When I read the Jamaican newspapers, I am saddened by the relentless escalation of gang violence in my beautiful island. Today’s Gleaner reported that murder victims were up to 500 already this year. One story told of a young man gunned down in front of a police station, another about a female police officer being shot to death, and on, and on.
Bruce Golding’s government is cracking down with such moves as appointing a new head of security and expanding the police force. And I must admit with sorrow that I can see no alternative to combating violence with violence — at least in the short term. But what about the long term?
I was heartened to read a column in the Observer by my friend Jean Lowrie-Chin. She lamented the horror of the violence raging in Jamaica, but described one long-term initiative that is producing results.
Returning home from Toronto after meeting with members of the Jamaican Diaspora to promote aid to the island, Jean was struck by the contrast between Jamaica’s scenic serenity and the turbulence in its society. Here is how she put it:
“Returning home, viewing from above the Jamaican landscape, so green and sedate, it was hard to believe that such evil could lurk amongst our graceful mountains. Where does it come from, this wicked streak in our populace, and how can we scrub it clean? I shared with my friends in Toronto that at our home and office, we take the usual security precautions, but we found that there was one sure way to make ourselves safer, and I had the proof.
“Take a look at the Stella Maris Foundation in Grant’s Pen, co-founded 10 years ago by Monsignor Richard Albert and one of Jamaica’s most brilliant attorneys, Peter Mais. In those first years, we had to hold adult education classes outside of the community because there were so many “no walk” zones.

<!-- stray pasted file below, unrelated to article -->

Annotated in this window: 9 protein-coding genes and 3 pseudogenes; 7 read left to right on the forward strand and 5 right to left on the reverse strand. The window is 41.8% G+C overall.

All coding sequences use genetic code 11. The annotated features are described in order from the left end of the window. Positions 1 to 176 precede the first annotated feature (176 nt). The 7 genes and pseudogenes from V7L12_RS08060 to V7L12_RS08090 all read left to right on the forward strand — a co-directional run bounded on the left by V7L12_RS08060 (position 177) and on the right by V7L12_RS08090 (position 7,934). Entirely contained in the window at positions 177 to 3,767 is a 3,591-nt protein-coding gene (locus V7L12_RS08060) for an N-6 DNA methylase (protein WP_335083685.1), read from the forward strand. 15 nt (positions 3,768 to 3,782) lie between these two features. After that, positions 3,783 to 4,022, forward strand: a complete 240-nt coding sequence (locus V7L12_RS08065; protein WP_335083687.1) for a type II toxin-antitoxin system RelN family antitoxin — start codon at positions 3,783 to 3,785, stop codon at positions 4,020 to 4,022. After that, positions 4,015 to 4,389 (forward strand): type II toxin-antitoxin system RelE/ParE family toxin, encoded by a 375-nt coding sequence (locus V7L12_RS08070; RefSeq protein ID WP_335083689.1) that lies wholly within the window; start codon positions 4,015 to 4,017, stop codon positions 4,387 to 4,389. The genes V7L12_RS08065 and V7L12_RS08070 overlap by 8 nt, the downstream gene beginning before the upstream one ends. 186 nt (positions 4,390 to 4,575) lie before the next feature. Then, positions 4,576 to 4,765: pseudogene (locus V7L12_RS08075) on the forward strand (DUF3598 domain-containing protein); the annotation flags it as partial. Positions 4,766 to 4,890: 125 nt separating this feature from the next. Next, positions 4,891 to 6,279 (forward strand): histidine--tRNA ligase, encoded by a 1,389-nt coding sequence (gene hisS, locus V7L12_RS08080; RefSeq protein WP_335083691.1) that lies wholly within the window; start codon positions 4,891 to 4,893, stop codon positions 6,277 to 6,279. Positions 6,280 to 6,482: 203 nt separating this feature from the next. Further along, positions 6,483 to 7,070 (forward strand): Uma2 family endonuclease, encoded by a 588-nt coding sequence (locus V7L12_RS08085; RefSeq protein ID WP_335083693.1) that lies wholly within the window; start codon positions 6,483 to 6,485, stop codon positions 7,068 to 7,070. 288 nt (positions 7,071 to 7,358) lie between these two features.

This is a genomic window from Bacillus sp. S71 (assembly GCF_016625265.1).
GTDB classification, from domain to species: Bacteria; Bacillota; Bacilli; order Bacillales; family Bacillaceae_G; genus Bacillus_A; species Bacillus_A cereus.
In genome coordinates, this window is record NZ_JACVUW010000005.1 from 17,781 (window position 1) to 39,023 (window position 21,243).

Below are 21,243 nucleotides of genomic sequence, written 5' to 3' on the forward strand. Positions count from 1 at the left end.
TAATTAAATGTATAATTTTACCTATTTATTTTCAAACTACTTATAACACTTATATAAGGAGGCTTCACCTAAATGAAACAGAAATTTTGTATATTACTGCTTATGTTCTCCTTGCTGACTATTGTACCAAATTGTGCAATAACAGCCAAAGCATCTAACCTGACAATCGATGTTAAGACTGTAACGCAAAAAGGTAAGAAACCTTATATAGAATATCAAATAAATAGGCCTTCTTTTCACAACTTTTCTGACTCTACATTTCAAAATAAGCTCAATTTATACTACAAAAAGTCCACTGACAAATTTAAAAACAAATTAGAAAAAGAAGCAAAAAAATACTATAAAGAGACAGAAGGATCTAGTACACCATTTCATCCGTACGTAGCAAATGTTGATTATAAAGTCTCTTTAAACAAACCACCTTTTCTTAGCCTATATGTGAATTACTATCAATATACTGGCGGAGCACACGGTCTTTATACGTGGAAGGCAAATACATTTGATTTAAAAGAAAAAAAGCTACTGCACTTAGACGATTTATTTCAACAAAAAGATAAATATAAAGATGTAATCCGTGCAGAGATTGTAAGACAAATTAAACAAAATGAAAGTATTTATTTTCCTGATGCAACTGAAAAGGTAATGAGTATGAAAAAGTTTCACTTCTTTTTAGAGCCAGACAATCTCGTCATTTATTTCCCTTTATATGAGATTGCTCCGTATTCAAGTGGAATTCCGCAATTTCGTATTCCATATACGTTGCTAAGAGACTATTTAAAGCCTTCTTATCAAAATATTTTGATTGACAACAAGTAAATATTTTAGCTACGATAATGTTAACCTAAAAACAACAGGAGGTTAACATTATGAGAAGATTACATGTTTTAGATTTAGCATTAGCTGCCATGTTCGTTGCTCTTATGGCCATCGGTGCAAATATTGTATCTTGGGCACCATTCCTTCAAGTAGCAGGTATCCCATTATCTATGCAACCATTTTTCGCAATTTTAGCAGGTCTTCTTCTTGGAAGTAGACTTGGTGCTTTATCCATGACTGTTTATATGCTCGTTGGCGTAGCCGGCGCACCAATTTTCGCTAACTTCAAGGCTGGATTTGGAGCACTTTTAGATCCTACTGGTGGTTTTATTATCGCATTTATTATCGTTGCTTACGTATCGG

The citizens grew to realise that we had no hidden agenda. In our initiatives and interaction, they saw that we were interested solely in “doing what Love requires” (our motto).
“We became a haven for counselling, training, day care, homework assistance, conflict resolution, and referrals for employment and health.”
Yes, the answer is love — love in action.
Strange as it may seem, we can love away the bitterness, the suspicion and the frustration that fuels violence. In one small corner of Jamaica, a few loving citizens are reaching out to lift up the unprivileged and unschooled. And in so doing they are helping to heal the wounds that fester into the running sore of violence.
The Stella Maris Foundation in Grant’s Pen is a shining example of what can be achieved if privileged members of society make a commitment to helping the less fotunate. And it shows the results that can be obtained from programs that rely on bread and spiritual balm instead of bullets and batons.
It is a lesson to be learned not only in tiny Jamaica but in countries around the world.